We can draw one urgent conclusion from the debacle of the reformist Left in France and indeed in other countries like Italy and Britain; that the working class needs a 'new type of party', a combat party working in all the various sectors, in the trade unions, social movements and so on. Only then can a party, not only be active in various movements, but also fight for a revolutionary leadership for these movements.
We believe too that certain methods and traditions those of Marx, Lenin and Trotsky in particular are a vital guide for us today, not only on the question of programme but in the question of creating a democratic structure for a fighting party. Yet the LCR is very equivocal to say the least on this issue. In fact it seems to be ruling out precisely the key lessons of the last 90 years - i.e., that since 1914/1917 a reformist and a revolutionary strategy are incompatible.
In an interview Olivier Besancenot given at the time of the LCR's congress, replying to the question of whether a new party should be revolutionary he said:
"Probably not, because otherwise it would simply become a larger version of the LCR. Even if much is left unclear, on this much the LCR is perfectly clear: the new party will not be "Leninist" or "Trotskyist", even though it will be "ecological", "feminist" and even "Guevarist".
The LCR refuses to propose any specific programme for the Party, as this should come from below. Rather the party should be confined to a few limited principles such as those cited above. What the LCR has in mind is clearly a party that that tries to be both reformist and revolutionary at the same time; that rejects even the idea of making a decision on this strategic issue.But these two strategies are incompatible because they represent the positions of opposing classes. The peaceful, gradual improvement of the existing system, which might end in 'socialism' is, as Rosa Luxemburg said, in Reform or Revolution, not just a slower more peaceable way of getting to the same goal but one leading to a different goal, the preservation of capitalism indefinitely.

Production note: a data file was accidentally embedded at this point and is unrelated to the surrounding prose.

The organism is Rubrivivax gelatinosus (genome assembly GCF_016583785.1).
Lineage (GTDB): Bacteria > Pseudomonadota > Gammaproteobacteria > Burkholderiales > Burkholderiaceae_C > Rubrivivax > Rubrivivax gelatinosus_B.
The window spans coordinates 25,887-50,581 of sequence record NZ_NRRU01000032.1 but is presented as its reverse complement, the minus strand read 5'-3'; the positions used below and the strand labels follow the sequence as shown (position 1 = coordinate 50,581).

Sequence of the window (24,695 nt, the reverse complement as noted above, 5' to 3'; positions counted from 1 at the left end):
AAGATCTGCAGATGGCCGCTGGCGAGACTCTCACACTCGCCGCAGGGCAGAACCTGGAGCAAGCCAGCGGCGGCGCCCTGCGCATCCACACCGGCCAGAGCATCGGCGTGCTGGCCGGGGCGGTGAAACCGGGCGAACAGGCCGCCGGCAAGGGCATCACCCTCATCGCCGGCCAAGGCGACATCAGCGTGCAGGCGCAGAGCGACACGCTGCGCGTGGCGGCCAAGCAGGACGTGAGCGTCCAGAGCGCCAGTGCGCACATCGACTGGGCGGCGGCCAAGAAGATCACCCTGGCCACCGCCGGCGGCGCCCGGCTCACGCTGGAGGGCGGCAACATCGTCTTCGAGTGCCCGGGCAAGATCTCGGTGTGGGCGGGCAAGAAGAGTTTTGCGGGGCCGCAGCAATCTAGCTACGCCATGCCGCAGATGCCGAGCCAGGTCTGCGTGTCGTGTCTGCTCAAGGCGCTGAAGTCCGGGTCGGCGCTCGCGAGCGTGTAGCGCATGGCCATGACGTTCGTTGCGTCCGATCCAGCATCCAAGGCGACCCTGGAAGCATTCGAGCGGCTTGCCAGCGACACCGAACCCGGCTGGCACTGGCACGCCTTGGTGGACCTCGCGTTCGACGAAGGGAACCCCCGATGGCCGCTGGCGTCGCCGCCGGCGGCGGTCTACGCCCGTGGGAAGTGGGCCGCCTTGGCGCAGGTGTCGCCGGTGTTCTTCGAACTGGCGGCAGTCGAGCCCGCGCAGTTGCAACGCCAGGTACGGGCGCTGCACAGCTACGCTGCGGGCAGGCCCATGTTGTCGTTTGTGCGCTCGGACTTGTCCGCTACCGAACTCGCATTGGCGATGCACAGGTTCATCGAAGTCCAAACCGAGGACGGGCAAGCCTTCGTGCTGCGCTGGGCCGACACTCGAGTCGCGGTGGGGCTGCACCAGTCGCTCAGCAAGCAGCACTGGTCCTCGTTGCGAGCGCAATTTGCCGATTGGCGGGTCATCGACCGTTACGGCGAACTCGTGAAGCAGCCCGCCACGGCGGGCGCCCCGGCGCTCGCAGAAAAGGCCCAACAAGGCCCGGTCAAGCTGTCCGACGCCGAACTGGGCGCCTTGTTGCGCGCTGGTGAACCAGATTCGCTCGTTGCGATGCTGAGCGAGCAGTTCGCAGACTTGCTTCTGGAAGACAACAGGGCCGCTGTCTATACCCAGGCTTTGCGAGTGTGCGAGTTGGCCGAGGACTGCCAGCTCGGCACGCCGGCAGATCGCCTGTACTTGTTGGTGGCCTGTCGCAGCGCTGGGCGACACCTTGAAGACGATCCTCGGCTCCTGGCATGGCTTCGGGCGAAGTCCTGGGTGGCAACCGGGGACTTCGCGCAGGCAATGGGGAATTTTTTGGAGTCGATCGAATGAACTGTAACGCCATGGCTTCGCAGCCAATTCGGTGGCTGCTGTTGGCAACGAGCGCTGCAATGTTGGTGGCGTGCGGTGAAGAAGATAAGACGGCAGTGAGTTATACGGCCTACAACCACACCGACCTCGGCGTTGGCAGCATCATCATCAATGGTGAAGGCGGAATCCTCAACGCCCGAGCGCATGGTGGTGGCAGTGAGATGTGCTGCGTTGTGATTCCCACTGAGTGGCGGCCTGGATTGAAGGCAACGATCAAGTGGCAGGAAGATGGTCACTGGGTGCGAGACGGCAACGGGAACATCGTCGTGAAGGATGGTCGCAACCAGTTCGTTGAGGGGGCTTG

The other strategy is based on class struggle leading to the revolutionary overthrow of the rule of the capitalist class, the smashing of the bourgeois state apparatus and its replacement by the rule of councils of the working class, in short the dictatorship of the proletariat.In our view an organization built to cover over such a contradiction, cannot meet the demands of the class struggle, of any major upheaval. Today to defeat Sarkozy means either to either grope around for a reformist government which will end in further betrayals or taking the road leading to revolution and workers power.
Here lies another of the major weaknesses of the LCR. Despite the excellent work of its militants in the trade unions in the student movement, the LCR does not lay down a clear strategy and tactics to fight for a revolutionary Leadership.
With this method, it is impossible to break the dominance of the trade union bureaucracy linked to the SP and CP. This is naturally not possible for a party, which itself wavers back and forth between reform and revolution, i.e. one which has a centrist character.
Today the leadership of LCR has taken an initiative in France, one that has the potential to attract tens of thousands of militants. To the extent this provides for uniting action and providing a forum for debating a new revolutionary programme and party structure we welcome it. Unfortunately the strategy the LCR advocates for such a party, the idea of the hybrid party, represents an obstacle to realising this potential.
That is why our supporters will be arguing for a revolutionary action programme and for a debate on the full implications of reform and revolution with the widest number of militants. We believe that in the context of a united struggle against Sarkozy's attacks they can be convinced, on one condition: that the revolutionaries remain true to their ideas and try relentlessly to convince them.